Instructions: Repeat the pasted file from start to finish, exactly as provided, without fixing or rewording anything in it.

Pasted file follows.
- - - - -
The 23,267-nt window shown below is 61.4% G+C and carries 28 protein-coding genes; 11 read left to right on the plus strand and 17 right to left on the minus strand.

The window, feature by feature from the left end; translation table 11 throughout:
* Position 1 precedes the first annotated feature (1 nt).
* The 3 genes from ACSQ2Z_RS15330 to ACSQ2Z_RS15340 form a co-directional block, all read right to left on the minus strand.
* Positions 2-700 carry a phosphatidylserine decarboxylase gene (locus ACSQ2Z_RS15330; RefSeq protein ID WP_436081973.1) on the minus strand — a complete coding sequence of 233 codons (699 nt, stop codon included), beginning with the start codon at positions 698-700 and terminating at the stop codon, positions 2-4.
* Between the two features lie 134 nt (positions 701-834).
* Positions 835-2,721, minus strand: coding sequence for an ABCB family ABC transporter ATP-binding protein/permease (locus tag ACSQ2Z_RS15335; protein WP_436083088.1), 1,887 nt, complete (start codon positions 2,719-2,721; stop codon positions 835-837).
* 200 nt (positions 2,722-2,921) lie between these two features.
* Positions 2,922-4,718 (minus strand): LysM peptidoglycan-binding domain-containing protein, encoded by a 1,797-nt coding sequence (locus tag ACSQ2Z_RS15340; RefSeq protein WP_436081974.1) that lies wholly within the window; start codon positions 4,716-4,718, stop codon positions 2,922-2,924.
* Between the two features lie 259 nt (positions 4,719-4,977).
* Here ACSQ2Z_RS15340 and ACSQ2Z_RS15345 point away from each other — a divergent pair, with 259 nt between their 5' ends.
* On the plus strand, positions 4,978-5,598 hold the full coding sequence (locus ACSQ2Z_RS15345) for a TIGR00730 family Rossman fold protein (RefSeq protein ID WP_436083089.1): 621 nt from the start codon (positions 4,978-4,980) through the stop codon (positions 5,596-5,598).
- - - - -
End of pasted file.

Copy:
The 23,267-nt window shown below is 61.4% G+C and carries 28 protein-coding genes; 11 read left to right on the plus strand and 17 right to left on the minus strand.

The window, feature by feature from the left end; translation table 11 throughout:
* Position 1 precedes the first annotated feature (1 nt).
* The 3 genes from ACSQ2Z_RS15330 to ACSQ2Z_RS15340 form a co-directional block, all read right to left on the minus strand.
* Positions 2-700 carry a phosphatidylserine decarboxylase gene (locus ACSQ2Z_RS15330; RefSeq protein ID WP_436081973.1) on the minus strand — a complete coding sequence of 233 codons (699 nt, stop codon included), beginning with the start codon at positions 698-700 and terminating at the stop codon, positions 2-4.
* Between the two features lie 134 nt (positions 701-834).
* Positions 835-2,721, minus strand: coding sequence for an ABCB family ABC transporter ATP-binding protein/permease (locus tag ACSQ2Z_RS15335; protein WP_436083088.1), 1,887 nt, complete (start codon positions 2,719-2,721; stop codon positions 835-837).
* 200 nt (positions 2,722-2,921) lie between these two features.
* Positions 2,922-4,718 (minus strand): LysM peptidoglycan-binding domain-containing protein, encoded by a 1,797-nt coding sequence (locus tag ACSQ2Z_RS15340; RefSeq protein WP_436081974.1) that lies wholly within the window; start codon positions 4,716-4,718, stop codon positions 2,922-2,924.
* Between the two features lie 259 nt (positions 4,719-4,977).
* Here ACSQ2Z_RS15340 and ACSQ2Z_RS15345 point away from each other — a divergent pair, with 259 nt between their 5' ends.
* On the plus strand, positions 4,978-5,598 hold the full coding sequence (locus ACSQ2Z_RS15345) for a TIGR00730 family Rossman fold protein (RefSeq protein ID WP_436083089.1): 621 nt from the start codon (positions 4,978-4,980) through the stop codon (positions 5,596-5,598).